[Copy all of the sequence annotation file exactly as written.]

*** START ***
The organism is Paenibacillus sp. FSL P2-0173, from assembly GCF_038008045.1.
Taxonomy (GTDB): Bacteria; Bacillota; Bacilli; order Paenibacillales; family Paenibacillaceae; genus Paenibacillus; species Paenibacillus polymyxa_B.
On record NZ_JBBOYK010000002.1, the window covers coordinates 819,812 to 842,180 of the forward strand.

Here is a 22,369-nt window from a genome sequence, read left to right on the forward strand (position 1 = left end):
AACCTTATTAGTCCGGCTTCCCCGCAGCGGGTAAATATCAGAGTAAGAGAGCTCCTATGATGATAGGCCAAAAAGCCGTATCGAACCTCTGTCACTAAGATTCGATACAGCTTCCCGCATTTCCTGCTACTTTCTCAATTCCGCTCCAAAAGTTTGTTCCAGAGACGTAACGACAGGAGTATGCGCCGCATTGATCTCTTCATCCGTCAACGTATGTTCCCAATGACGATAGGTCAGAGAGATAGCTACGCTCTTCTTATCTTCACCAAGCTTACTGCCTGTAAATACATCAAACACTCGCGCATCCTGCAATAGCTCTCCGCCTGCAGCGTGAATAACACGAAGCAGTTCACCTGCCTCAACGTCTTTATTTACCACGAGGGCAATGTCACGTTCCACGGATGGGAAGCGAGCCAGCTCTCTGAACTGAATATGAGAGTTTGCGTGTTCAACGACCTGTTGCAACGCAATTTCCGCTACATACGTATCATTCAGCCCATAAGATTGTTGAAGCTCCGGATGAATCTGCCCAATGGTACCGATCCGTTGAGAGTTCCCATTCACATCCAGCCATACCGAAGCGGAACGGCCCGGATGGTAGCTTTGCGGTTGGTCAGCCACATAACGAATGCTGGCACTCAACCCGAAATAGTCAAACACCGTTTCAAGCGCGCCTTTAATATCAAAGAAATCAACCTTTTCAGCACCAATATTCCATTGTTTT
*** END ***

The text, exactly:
The organism is Paenibacillus sp. FSL P2-0173, from assembly GCF_038008045.1.
Taxonomy (GTDB): Bacteria; Bacillota; Bacilli; order Paenibacillales; family Paenibacillaceae; genus Paenibacillus; species Paenibacillus polymyxa_B.
On record NZ_JBBOYK010000002.1, the window covers coordinates 819,812 to 842,180 of the forward strand.

Here is a 22,369-nt window from a genome sequence, read left to right on the forward strand (position 1 = left end):
AACCTTATTAGTCCGGCTTCCCCGCAGCGGGTAAATATCAGAGTAAGAGAGCTCCTATGATGATAGGCCAAAAAGCCGTATCGAACCTCTGTCACTAAGATTCGATACAGCTTCCCGCATTTCCTGCTACTTTCTCAATTCCGCTCCAAAAGTTTGTTCCAGAGACGTAACGACAGGAGTATGCGCCGCATTGATCTCTTCATCCGTCAACGTATGTTCCCAATGACGATAGGTCAGAGAGATAGCTACGCTCTTCTTATCTTCACCAAGCTTACTGCCTGTAAATACATCAAACACTCGCGCATCCTGCAATAGCTCTCCGCCTGCAGCGTGAATAACACGAAGCAGTTCACCTGCCTCAACGTCTTTATTTACCACGAGGGCAATGTCACGTTCCACGGATGGGAAGCGAGCCAGCTCTCTGAACTGAATATGAGAGTTTGCGTGTTCAACGACCTGTTGCAACGCAATTTCCGCTACATACGTATCATTCAGCCCATAAGATTGTTGAAGCTCCGGATGAATCTGCCCAATGGTACCGATCCGTTGAGAGTTCCCATTCACATCCAGCCATACCGAAGCGGAACGGCCCGGATGGTAGCTTTGCGGTTGGTCAGCCACATAACGAATGCTGGCACTCAACCCGAAATAGTCAAACACCGTTTCAAGCGCGCCTTTAATATCAAAGAAATCAACCTTTTCAGCACCAATATTCCATTGTTTT